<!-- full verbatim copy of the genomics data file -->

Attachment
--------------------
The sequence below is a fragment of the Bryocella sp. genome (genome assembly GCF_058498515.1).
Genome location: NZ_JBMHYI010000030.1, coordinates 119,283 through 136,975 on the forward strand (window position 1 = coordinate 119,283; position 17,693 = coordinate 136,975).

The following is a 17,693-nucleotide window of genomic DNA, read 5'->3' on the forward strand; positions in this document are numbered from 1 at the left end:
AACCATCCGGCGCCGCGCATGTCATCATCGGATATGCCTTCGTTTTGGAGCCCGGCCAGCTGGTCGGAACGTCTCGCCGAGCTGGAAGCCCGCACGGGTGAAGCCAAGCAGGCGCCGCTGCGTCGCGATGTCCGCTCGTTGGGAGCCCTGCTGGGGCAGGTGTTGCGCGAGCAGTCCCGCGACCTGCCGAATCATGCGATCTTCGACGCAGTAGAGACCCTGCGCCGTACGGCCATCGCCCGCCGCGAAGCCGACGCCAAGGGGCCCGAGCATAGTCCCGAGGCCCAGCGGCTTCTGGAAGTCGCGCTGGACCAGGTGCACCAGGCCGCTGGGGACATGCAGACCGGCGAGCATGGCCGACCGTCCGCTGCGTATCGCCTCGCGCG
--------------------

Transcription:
The sequence below is a fragment of the Bryocella sp. genome (genome assembly GCF_058498515.1).
Genome location: NZ_JBMHYI010000030.1, coordinates 119,283 through 136,975 on the forward strand (window position 1 = coordinate 119,283; position 17,693 = coordinate 136,975).

The following is a 17,693-nucleotide window of genomic DNA, read 5'->3' on the forward strand; positions in this document are numbered from 1 at the left end:
AACCATCCGGCGCCGCGCATGTCATCATCGGATATGCCTTCGTTTTGGAGCCCGGCCAGCTGGTCGGAACGTCTCGCCGAGCTGGAAGCCCGCACGGGTGAAGCCAAGCAGGCGCCGCTGCGTCGCGATGTCCGCTCGTTGGGAGCCCTGCTGGGGCAGGTGTTGCGCGAGCAGTCCCGCGACCTGCCGAATCATGCGATCTTCGACGCAGTAGAGACCCTGCGCCGTACGGCCATCGCCCGCCGCGAAGCCGACGCCAAGGGGCCCGAGCATAGTCCCGAGGCCCAGCGGCTTCTGGAAGTCGCGCTGGACCAGGTGCACCAGGCCGCTGGGGACATGCAGACCGGCGAGCATGGCCGACCGTCCGCTGCGTATCGCCTCGCGCG